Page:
In 1996 researchers at the Arizona Cancer Center discovered that selenium supplementation decreases the risk of developing cancer by 40% and reduces the risk of dying from cancer by almost 50%. The benefits of selenium were ascribed to its ability to scavenge DNA-damaging free radicals and to help in the elimination of damaged, potentially cancerous cells. Researchers at the Indiana University have now discovered a third possible mode by which selenium might fight cancer. They discovered that selenomethionine, the primary organic form of selenium, turns on a key regulatory protein, p53, which is one of the body's main initiators of DNA repair. Previous research has shown that people who have an efficient DNA repair mechanism are less likely to develop cancer. Eating more selenium-rich foods, such as Brazil nuts, or supplementing with 200 micrograms/day of selenium may help people improve the efficiency of their DNA repair mechanism. A daily intake of 200 micrograms has been found to be entirely safe.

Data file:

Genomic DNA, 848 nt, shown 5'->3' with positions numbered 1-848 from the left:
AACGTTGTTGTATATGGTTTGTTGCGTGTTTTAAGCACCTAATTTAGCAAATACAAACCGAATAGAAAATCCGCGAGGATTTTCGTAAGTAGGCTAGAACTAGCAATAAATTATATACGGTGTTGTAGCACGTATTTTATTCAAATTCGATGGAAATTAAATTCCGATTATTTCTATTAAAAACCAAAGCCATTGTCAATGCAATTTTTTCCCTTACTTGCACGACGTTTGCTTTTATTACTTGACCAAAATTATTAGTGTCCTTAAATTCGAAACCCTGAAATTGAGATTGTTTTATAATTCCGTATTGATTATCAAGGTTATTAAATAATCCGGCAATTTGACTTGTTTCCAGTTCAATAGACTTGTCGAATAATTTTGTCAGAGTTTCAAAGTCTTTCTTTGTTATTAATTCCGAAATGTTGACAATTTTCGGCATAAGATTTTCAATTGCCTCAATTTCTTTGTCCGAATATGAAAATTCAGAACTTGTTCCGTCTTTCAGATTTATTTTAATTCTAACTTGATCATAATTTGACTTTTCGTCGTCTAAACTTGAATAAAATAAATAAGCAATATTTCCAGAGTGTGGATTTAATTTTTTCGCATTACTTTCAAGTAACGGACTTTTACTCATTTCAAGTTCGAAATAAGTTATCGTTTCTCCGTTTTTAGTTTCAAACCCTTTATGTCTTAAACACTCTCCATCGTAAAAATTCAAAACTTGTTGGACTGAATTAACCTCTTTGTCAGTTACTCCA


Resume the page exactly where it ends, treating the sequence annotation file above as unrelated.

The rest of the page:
Longtin, Robert. Selenium for prevention: Eating your way to better DNA repair? Journal of the National Cancer Institute, Vol. 95, January 15, 2003, pp. 98-100